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Mother Calls Out Delta Air Lines for Lack of Gender Options for Nonbinary Child

Mother Calls Out Delta Air Lines for Lack of Gender Options for Nonbinary Child

Delta airplane in the sky
Via Shutterstock

A few years ago, Delta was one of several airlines that said it would be more inclusive to nonbinary travelers. 


An Arizona mother has criticized Delta Air Lines, saying the company would not let her buy a plane ticket for her nonbinary child because of the airline's limited gender options in its booking process.

In a Twitter thread last week, Dawn Henry, 52, wrote that she was trying to purchase a surprise plane ticket for her adult child. However, she discovered while trying to book the ticket that Delta only provides male and female gender options.

Henry's child identifies as nonbinary and has an X gender marker on their birth certificate and Washington State driver's license.

Last week's incident comes a few years after major U.S. airlines, including Delta, said they would add more gender options to be inclusive of nonbinary customers, according to NBC News.

American and United already offer additional gender options in their booking processes that are inclusive of nonbinary passengers.

"I am committed to fixing this, not just for my child, but for everyone who holds legal ID with an X gender marker," Henry told NBC News in a Twitter message. "My hope is that pressure on the airlines (not just Delta, but the others that have not updated their systems) will get this done."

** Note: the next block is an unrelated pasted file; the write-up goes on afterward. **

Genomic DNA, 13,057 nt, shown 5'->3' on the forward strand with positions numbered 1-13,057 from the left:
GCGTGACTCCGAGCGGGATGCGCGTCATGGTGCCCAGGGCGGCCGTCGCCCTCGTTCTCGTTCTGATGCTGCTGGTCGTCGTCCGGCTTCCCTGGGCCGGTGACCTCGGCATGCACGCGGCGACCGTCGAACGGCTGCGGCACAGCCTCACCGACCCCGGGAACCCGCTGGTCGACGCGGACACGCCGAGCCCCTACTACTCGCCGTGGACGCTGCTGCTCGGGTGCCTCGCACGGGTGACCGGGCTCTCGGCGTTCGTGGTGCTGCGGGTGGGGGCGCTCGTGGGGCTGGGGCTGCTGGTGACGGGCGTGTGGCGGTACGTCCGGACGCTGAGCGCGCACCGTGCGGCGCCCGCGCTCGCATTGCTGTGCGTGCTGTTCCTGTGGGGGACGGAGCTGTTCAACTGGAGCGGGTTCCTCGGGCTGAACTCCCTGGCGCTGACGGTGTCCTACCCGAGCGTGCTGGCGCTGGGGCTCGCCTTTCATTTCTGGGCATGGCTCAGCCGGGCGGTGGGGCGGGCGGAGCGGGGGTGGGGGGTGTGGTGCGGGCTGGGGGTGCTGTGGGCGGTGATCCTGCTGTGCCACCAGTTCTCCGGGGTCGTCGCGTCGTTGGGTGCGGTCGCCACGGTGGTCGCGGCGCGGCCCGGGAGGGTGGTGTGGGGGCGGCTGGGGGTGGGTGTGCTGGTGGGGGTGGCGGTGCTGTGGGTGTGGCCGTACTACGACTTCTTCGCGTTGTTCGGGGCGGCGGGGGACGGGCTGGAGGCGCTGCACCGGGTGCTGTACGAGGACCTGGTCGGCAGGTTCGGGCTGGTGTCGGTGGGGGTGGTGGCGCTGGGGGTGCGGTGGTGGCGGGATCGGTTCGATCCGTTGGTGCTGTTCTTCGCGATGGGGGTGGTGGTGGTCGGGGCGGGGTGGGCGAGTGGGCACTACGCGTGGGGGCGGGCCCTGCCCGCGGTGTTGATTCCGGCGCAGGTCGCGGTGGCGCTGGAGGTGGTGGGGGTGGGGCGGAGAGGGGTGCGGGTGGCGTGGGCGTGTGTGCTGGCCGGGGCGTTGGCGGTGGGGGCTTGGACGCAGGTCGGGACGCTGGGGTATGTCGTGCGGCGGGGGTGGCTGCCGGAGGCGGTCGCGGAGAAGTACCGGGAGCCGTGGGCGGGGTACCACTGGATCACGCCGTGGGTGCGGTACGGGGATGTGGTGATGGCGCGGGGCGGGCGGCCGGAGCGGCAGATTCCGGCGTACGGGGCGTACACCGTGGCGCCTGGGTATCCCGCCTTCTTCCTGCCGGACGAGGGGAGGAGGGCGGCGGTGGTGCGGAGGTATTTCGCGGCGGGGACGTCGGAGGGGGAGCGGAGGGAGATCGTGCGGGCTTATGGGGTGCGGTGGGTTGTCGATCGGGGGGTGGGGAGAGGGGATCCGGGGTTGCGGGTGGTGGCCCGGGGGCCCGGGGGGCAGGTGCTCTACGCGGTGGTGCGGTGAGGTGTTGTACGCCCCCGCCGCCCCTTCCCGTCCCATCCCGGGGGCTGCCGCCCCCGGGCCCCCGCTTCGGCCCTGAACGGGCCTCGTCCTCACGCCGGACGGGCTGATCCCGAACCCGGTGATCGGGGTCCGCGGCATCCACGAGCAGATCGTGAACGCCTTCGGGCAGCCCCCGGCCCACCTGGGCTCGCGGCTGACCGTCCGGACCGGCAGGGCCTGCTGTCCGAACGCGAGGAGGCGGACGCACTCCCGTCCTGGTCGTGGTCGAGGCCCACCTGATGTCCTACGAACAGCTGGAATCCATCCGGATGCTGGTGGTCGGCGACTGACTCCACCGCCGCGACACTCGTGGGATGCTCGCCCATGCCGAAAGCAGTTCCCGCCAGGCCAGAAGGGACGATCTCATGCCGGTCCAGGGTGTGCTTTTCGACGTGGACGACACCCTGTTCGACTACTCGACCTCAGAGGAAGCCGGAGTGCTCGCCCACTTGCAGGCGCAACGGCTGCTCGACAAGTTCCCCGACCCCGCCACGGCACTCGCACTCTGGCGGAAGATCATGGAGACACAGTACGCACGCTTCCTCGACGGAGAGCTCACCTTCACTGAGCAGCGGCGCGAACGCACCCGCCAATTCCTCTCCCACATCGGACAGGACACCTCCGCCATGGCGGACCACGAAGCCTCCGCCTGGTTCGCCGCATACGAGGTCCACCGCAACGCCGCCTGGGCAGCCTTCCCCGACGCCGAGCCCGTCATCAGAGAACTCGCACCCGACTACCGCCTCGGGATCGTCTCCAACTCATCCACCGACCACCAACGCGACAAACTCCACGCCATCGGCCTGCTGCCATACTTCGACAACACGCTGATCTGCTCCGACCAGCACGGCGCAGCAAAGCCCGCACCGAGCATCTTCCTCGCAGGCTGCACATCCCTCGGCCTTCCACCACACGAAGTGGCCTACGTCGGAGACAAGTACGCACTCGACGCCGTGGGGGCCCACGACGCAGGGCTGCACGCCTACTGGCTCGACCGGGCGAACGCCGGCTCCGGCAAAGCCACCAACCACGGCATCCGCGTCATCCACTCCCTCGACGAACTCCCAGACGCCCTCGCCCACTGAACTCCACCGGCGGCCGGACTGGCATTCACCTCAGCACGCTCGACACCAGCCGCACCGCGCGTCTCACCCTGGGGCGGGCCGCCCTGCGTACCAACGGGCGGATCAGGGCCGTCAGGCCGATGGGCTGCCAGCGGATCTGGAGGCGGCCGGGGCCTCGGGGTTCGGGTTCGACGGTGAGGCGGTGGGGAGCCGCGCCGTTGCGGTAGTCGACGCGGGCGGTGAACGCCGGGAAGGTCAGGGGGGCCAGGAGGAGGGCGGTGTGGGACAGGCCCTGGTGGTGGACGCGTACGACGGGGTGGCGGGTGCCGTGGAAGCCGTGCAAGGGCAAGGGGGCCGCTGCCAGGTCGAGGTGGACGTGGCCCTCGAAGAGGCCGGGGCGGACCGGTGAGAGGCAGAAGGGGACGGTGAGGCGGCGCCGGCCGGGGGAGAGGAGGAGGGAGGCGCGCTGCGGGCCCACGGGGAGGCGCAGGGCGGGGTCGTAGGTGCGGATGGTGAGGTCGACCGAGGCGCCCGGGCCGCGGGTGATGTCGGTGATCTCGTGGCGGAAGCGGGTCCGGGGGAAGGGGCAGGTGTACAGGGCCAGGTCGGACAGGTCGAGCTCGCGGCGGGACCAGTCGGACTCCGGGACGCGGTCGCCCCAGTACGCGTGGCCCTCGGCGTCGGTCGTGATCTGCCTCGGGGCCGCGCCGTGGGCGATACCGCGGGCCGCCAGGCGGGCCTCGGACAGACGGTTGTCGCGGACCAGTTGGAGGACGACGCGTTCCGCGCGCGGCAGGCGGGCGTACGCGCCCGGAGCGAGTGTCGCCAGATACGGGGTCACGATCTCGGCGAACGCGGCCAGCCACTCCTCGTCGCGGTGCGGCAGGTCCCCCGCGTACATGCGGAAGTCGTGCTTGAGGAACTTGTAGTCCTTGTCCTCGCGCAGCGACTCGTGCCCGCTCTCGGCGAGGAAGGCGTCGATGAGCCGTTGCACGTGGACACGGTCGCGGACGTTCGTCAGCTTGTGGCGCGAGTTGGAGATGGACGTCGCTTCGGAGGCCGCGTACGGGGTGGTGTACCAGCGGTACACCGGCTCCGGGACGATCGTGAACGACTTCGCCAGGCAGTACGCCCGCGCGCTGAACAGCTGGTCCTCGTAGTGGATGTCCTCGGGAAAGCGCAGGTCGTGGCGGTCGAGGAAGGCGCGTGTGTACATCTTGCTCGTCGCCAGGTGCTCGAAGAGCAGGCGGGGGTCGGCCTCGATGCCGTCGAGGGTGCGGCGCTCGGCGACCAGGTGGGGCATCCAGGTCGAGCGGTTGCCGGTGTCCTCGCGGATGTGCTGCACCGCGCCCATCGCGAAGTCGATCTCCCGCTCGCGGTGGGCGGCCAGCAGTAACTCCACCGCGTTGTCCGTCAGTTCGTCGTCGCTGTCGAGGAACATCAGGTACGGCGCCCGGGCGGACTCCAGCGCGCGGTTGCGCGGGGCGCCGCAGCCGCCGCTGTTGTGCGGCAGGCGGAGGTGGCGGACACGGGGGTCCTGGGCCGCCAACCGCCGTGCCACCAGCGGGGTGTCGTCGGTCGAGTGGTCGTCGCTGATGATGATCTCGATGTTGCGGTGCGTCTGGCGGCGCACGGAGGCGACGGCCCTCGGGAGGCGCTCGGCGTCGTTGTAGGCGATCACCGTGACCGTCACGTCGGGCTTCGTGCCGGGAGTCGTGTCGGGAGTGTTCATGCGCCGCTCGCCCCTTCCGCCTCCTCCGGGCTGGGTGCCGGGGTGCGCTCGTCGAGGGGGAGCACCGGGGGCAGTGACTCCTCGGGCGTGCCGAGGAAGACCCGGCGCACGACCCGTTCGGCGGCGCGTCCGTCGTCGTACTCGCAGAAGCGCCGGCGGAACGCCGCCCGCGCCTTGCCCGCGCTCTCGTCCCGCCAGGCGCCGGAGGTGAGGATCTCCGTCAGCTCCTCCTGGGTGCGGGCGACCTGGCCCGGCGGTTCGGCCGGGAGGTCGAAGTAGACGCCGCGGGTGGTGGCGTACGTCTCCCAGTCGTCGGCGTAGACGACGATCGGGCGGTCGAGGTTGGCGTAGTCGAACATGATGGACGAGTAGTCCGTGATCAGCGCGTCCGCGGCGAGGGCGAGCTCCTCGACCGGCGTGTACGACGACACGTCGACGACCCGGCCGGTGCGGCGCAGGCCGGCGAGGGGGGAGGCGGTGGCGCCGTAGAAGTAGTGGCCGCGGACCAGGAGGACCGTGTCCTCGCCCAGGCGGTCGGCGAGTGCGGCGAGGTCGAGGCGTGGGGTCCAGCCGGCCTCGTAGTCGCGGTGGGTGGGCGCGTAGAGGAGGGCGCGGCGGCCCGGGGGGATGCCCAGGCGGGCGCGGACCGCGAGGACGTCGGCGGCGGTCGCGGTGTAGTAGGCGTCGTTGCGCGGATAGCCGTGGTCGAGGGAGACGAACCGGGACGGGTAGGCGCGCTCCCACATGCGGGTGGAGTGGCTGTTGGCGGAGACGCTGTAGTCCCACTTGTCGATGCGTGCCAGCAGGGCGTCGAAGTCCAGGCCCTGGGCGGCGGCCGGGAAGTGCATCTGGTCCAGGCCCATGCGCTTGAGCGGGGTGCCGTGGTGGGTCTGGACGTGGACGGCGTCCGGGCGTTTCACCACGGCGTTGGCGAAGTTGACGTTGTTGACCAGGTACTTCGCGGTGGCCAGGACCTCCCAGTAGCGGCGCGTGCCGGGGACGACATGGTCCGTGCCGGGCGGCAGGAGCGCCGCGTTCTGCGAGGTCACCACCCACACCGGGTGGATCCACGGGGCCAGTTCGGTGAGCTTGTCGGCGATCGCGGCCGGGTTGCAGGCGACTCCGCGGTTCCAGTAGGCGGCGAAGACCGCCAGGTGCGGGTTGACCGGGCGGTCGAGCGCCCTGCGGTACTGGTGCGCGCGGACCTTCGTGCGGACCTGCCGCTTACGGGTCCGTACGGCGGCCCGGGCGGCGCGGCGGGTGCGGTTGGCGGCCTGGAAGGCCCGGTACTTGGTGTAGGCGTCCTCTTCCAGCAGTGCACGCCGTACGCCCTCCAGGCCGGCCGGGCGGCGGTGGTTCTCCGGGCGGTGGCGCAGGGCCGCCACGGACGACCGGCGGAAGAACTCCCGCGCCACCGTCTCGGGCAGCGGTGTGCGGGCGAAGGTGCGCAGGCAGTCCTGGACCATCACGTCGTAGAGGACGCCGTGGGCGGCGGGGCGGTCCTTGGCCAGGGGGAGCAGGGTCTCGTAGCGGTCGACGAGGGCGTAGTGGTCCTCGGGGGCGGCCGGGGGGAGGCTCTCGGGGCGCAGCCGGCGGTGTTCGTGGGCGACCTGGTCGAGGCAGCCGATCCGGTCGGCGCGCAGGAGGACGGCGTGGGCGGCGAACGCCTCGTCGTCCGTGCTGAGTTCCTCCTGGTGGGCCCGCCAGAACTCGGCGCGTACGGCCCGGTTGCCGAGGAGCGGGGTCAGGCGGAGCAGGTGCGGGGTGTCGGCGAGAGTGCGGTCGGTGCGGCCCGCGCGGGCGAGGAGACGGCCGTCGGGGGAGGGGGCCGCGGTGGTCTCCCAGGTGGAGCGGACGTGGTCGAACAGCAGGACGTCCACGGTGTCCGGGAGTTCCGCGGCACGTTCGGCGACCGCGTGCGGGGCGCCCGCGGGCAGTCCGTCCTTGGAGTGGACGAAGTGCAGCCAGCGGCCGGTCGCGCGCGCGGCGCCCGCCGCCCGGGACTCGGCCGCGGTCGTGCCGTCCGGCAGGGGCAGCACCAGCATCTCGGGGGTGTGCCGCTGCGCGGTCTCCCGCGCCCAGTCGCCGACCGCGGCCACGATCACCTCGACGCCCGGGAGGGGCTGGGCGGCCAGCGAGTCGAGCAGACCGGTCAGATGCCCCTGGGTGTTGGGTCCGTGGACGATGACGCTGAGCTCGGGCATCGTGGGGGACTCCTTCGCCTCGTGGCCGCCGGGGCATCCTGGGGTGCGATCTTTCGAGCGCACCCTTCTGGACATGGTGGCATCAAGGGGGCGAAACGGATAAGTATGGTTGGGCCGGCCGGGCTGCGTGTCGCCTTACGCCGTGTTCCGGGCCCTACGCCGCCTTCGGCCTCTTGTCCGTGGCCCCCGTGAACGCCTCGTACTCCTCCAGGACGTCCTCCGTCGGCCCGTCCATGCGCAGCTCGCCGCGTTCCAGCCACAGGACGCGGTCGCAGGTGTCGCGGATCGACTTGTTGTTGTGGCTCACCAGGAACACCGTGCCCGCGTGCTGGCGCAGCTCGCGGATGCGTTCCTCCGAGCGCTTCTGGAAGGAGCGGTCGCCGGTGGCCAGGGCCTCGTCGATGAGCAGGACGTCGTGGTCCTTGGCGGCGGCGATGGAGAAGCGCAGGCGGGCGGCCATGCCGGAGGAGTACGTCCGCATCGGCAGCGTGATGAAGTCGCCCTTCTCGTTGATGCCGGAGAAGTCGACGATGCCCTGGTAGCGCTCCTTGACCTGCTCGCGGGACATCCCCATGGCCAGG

Henry said she reached out to Delta about the lack of gender options, but a supervisor told her that the company only recognizes male and female genders.

"But as it stands, at least with @Delta, #nonbinary people are not allowed to fly," Henry wrote on Twitter. "The supervisor said that's not true. But when a policy makes it impossible to buy a ticket that will comport with TSA guidelines, the result is the same. And that's discrimination."

NBC News notes that Transportation Security Administration advises travelers to have the same name, gender, and birth date as their government-issued ID. In this case, that would have been Henry's child's Washington license: an "X."

When asked about the lack of gender options, Delta said in a statement to the outlet that it was not an easy fix.

"Delta Air Lines is a proud, long-time supporter of the LGBTQ+ community and we understand that being seen and acknowledged is part of having an equitable travel experience," the spokesperson said. "While we quickly shifted focus due to COVID in early 2020 to helping customers navigate the rapidly changing environment and government regulations, we are back on track to be able to offer a non-binary gender option in our booking systems in 2022."

Josh Block, a senior attorney for the American Civil Liberties Union's LGBT & HIV Project, told NBC News that Delta's policy is discriminatory.

"There's a major problem with Delta and possibly some other airlines not adapting their computer system to correspond to the reality that people have official government documents that recognize their nonbinary gender identity," Block said. "If an airline is having a policy that prevents people who are nonbinary from flying, that would pretty clearly violate that sex prohibition."

Alaska, JetBlue, and Southwest all do not have options besides male and female.

Henry said she was happy Delta was starting to follow through, "but a promise is not enough."

"I will not stop pursuing this until every U.S. Airline with a discriminatory reservation system has made the long-overdue changes," she said.

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